Ph.D. Dissertation, Dept. of EECS, University of California, Berkeley, CA 94720, Sept. 1995.
A key contribution of the thesis is to formulate the extended partitioning problem. In system-level design, applications are represented as task graphs where tasks (called nodes) have moderate to large granularity and each node has several implementation options differing in area and execution time. The extended partitioning problem involves the joint determination of the mapping (hardware or software), schedule, as well as the implementation option for each node, so that the overall area allocated to nodes in hardware in minimum. This problem is considerably harder (and richer) than the traditional binary partitioning that determines just the best mapping and schedule.
Both extended and binary partitioning problems are constrained optimization problems and are shown to be NP-hard. We first present an efficient heuristic, called GCLP, to solve the binary partitioning problem. The heuristic reduces the greediness associated with serial traversal-based algorithms by formulating a global criticality (GC) measure. The GC measure also permits an adaptive selection of the objective (optimizing either area or time). We then present an efficient heuristic for extended partitioning, called MIBS, that alternately uses GCLP and an implementation-bin selection procedure. The implementation-bin selection procedure chooses the bin that maximizes the area-reduction gradient. Solutions generated by both heuristics are shown to be reasonably close to optimal. Extended partitioning generates considerably smaller overall hardware area as compared to binary partitioning.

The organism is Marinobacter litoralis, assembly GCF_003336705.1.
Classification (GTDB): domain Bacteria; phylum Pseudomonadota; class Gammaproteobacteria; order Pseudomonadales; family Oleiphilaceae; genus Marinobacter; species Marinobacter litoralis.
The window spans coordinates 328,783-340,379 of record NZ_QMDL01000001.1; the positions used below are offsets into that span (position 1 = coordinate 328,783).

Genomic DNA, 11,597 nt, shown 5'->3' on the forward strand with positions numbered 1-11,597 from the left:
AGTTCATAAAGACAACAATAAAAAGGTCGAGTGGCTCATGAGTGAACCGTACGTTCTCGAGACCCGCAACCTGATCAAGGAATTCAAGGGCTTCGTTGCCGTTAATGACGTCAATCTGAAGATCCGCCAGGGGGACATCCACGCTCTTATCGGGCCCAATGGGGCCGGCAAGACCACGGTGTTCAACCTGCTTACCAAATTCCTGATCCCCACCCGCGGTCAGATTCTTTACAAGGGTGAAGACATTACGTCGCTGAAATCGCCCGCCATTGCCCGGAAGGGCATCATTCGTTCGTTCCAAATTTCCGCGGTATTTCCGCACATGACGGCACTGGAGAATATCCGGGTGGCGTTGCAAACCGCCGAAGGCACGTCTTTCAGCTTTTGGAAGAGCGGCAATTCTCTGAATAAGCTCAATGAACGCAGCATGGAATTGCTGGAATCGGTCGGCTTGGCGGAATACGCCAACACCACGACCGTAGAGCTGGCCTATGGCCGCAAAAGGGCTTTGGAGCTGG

Our approach to cosynthesis is to generate synthesizeable descriptions of the hardware and software components and to use pre-existing synthesis tools such as Ptolemy and Hyper to generate the actual software and hardware implementations. Techniques for generating these synthesizeable descriptions, starting with a partitioned graph, are discussed. Cosimulation involves simulating the hardware, the processor, and the software that the processor executes, within a unified framework. The requirements of a cosimulation framework are discussed and the use of Ptolemy for hardware-software cosimulation is illustrated.
Due to the large system-level design space, the system-level design problem cannot, in general, be posed as a single well-defined optimization problem. Typically, the designer needs to explore the possible options, tools, and architectures. We believe that managing the design process plays an equally important role in system-level design, as do the tools used for different aspects of the design. To this end, we present a framework that supports design methodology management.
We embody all the above concepts in a tool called the Design Assistant. The Design Assistant contains tools for partitioning, synthesis, and simulation and operates in the design methodology management framework.